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Dr. Andrew Weil looks at every aspect of health in Natural Health, Natural Medicine. He's quite cynical about bodybuilding and the emphasis on protein in our diets, while making a strong case for paying more attention to the way we breathe and the degree to which we interact with family, community, and nature. An interesting--but, unfortunately, short--section on loving says that most people have no idea what to do when they fall out of romantic love with a partner, which helps explain the high divorce rate.
Other sections of the book focus on healthy self-care practices ("nasal douching" is recommended for sinus sufferers), supplements (he believes most benefits that seem to come from these are placebo responses), and natural home remedies for an A-to-Z list of problems (the section on depression states that people experience low mood because they constantly seek highs; eliminate the quest for highs, and you eliminate the rebound experience of lows).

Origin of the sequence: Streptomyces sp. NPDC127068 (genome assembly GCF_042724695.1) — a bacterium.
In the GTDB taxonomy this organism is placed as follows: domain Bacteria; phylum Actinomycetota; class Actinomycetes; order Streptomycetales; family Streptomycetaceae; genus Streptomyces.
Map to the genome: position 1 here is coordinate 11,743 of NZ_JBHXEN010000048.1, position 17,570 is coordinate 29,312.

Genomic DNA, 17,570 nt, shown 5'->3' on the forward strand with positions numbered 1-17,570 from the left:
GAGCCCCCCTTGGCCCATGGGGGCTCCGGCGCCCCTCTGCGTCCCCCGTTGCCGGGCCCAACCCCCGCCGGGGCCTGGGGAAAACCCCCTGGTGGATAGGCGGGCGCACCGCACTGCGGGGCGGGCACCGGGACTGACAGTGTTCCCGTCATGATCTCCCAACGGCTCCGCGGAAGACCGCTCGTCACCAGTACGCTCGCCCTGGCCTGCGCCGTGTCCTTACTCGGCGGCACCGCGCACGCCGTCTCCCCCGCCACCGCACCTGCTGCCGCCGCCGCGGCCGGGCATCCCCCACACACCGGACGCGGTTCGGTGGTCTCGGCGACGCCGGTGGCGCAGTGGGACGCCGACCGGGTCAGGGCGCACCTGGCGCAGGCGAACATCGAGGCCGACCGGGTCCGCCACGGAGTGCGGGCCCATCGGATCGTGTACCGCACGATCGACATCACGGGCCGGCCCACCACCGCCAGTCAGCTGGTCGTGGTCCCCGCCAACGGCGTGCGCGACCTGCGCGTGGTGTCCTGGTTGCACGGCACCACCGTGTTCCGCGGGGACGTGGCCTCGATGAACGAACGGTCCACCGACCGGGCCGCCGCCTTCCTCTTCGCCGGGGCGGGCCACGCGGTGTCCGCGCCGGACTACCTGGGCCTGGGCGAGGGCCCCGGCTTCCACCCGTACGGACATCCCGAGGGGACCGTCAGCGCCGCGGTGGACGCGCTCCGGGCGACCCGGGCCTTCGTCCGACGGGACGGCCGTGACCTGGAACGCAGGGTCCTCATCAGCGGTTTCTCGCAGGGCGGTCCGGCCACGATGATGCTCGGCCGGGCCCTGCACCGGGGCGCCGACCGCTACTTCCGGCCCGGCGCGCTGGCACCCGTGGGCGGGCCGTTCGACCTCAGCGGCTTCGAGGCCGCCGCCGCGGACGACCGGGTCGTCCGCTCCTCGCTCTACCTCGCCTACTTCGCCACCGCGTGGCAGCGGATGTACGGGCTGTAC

Many regard this book as the bible of natural healing; but even those who are on the fence about alternative medicine should find it to be an entertaining, informative, and highly opinionated beginner's guide to achieving better health without conventional medicine. --Lou Schuler --This text refers to an out of print or unavailable edition of this title.
Not too long ago Mr. Weil appeared on a television show giving healthy eating tips. It was apparent that Mr. Read morePublished on July 11 2002
This book needs to be updated a little - last update was 1998/99. However, still good common sense advice. Read morePublished on Jan. 19 2002 by leeloo_1313
I found Dr. Weil to be very uninformed on many topics. For instance, he says nobody, including bodybuilders, needs to supplement with protein. Read morePublished on July 13 2001
The book tells it like it is! Allopathic doctors should look at the information in this book with their minds wide open---then take a very long hard look at their own practices. Read morePublished on April 20 2000 by Dolores M. Monahan
Dr. Weil's "one size fits all" approach can be dangerous. I first discovered this book when I was a university student. Read morePublished on Dec 8 1999 by Twings